Writing 168 Hours, it was very important to me to use real people with their real names. Many self-help books are filled with morality tales of, say, “John” who wants to use his time better, follows the author’s instructions and bam! Life is perfect.
But, of course, life seldom works this way. I find it more interesting to see how people really deal with life’s challenges. And I also know that non-fiction has a power that fiction does not. If I opened 168 Hours with a composite character who has 6 kids and a 7-figure business, you’d probably think I was making it up.
So instead, in Chapter 1, I profile a real woman, Theresa Daytner, who is owner of Daytner Construction Group, and a mother of multiple school-aged children. She seems to find time to enjoy life, even with all her responsibilities — going for a hike on a Thursday morning just because it is a beautiful day. She’s the one who gave me that great language of not saying “I don’t have time to do X, Y, or Z.” Instead, we should say “I don’t do X, Y or Z because it’s not a priority.”
Good stuff. But anyway, the point of this post is that I’m happy to announce that other people are starting to find out about Daytner too. I learned yesterday that Fortune magazine and American Express chose Daytner as one of 10 small business owners who will be invited to attend Fortune’s Most Powerful Women Summit. This summit features 400 women from government, business, philanthropy, the arts and so forth. I would love to be a fly on the wall listening to Hillary Clinton, Indra Nooyi, Maria Bartiromo, Michelle Rhee and a host of other leaders (maybe that can be something for my List of 100 Dreams — be invited to that Summit!). So I’m a bit envious of Daytner — but also very proud of her. She is a great example of how people can not only “have it all,” but create lots of jobs for other people at the same time.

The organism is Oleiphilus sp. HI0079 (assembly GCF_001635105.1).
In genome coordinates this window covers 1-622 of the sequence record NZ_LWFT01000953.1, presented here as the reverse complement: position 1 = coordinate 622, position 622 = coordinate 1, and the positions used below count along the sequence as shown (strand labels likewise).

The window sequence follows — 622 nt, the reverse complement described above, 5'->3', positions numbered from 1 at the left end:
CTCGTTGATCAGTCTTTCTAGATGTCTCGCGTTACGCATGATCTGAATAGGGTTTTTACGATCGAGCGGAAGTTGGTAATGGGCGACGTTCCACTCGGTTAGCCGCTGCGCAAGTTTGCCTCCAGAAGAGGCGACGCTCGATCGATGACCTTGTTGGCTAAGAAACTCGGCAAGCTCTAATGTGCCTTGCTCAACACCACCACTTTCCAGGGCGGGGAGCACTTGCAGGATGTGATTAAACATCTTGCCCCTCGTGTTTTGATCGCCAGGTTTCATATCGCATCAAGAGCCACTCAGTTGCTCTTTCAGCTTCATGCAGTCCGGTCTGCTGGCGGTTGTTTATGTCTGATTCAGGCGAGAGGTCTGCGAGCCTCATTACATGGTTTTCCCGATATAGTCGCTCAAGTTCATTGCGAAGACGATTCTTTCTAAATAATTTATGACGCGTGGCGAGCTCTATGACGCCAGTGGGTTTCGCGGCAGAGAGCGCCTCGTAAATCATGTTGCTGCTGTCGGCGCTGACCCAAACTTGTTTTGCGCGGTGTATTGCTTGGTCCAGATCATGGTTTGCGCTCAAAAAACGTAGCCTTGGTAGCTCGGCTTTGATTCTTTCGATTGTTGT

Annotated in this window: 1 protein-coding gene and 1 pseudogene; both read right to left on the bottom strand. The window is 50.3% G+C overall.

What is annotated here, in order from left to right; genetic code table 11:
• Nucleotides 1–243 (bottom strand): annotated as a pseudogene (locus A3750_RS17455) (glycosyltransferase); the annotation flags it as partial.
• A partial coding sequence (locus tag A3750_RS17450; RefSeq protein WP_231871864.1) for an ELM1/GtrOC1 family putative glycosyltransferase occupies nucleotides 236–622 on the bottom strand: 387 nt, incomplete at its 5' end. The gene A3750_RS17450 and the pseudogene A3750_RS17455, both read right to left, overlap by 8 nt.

In other 168 Hours news:
- Mashable features 168 Hours in a post called 37 Productivity Tips for Working from Anywhere. I recommend that people assign themselves a “course” each month during their commutes. Listen to a Shakespeare play, then listen to a commentary on it. Listen to part of the Ring Cycle, then listen to it again so you start to hear themes. Does this have anything to do with your work? No. But it will get your brain going!
- The Free Agent Time Management webinar, co-hosted with Men With Pens, is coming up on October 14. It is filling up fast, so if you’re interested, sign up! Read more about it here (includes registration links)
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